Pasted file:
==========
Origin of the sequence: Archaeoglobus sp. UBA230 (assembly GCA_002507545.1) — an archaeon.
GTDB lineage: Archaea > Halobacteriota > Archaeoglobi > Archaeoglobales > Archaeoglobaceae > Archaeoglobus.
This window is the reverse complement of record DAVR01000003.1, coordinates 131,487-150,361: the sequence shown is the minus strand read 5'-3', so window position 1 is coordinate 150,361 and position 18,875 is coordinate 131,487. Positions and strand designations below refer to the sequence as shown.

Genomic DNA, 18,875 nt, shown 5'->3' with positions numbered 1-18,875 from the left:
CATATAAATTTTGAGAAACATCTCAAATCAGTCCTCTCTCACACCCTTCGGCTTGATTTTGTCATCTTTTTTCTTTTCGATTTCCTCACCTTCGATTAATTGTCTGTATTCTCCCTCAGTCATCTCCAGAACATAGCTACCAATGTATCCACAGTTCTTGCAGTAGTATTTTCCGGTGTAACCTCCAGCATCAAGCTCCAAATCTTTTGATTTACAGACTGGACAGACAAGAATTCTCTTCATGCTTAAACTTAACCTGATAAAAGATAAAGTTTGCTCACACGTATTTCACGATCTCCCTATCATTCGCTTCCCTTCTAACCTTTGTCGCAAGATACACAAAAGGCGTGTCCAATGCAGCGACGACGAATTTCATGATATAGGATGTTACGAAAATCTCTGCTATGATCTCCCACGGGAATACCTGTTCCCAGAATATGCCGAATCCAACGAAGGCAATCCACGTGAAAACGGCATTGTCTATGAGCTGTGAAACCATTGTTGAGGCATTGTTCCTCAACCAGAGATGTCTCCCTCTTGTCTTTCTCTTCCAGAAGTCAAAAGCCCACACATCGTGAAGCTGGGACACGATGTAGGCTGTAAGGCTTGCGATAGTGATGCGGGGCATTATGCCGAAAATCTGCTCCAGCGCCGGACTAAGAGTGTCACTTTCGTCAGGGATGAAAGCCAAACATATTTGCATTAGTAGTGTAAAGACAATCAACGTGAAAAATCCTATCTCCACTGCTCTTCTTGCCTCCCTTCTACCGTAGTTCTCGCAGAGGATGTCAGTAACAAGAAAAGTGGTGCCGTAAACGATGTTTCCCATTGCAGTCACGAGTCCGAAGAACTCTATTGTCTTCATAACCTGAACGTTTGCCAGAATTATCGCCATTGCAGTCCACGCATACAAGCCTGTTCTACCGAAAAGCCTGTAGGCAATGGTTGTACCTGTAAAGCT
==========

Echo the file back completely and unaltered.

Origin of the sequence: Archaeoglobus sp. UBA230 (assembly GCA_002507545.1) — an archaeon.
GTDB lineage: Archaea > Halobacteriota > Archaeoglobi > Archaeoglobales > Archaeoglobaceae > Archaeoglobus.
This window is the reverse complement of record DAVR01000003.1, coordinates 131,487-150,361: the sequence shown is the minus strand read 5'-3', so window position 1 is coordinate 150,361 and position 18,875 is coordinate 131,487. Positions and strand designations below refer to the sequence as shown.

Genomic DNA, 18,875 nt, shown 5'->3' with positions numbered 1-18,875 from the left:
CATATAAATTTTGAGAAACATCTCAAATCAGTCCTCTCTCACACCCTTCGGCTTGATTTTGTCATCTTTTTTCTTTTCGATTTCCTCACCTTCGATTAATTGTCTGTATTCTCCCTCAGTCATCTCCAGAACATAGCTACCAATGTATCCACAGTTCTTGCAGTAGTATTTTCCGGTGTAACCTCCAGCATCAAGCTCCAAATCTTTTGATTTACAGACTGGACAGACAAGAATTCTCTTCATGCTTAAACTTAACCTGATAAAAGATAAAGTTTGCTCACACGTATTTCACGATCTCCCTATCATTCGCTTCCCTTCTAACCTTTGTCGCAAGATACACAAAAGGCGTGTCCAATGCAGCGACGACGAATTTCATGATATAGGATGTTACGAAAATCTCTGCTATGATCTCCCACGGGAATACCTGTTCCCAGAATATGCCGAATCCAACGAAGGCAATCCACGTGAAAACGGCATTGTCTATGAGCTGTGAAACCATTGTTGAGGCATTGTTCCTCAACCAGAGATGTCTCCCTCTTGTCTTTCTCTTCCAGAAGTCAAAAGCCCACACATCGTGAAGCTGGGACACGATGTAGGCTGTAAGGCTTGCGATAGTGATGCGGGGCATTATGCCGAAAATCTGCTCCAGCGCCGGACTAAGAGTGTCACTTTCGTCAGGGATGAAAGCCAAACATATTTGCATTAGTAGTGTAAAGACAATCAACGTGAAAAATCCTATCTCCACTGCTCTTCTTGCCTCCCTTCTACCGTAGTTCTCGCAGAGGATGTCAGTAACAAGAAAAGTGGTGCCGTAAACGATGTTTCCCATTGCAGTCACGAGTCCGAAGAACTCTATTGTCTTCATAACCTGAACGTTTGCCAGAATTATCGCCATTGCAGTCCACGCATACAAGCCTGTTCTACCGAAAAGCCTGTAGGCAATGGTTGTACCTGTAAAGCT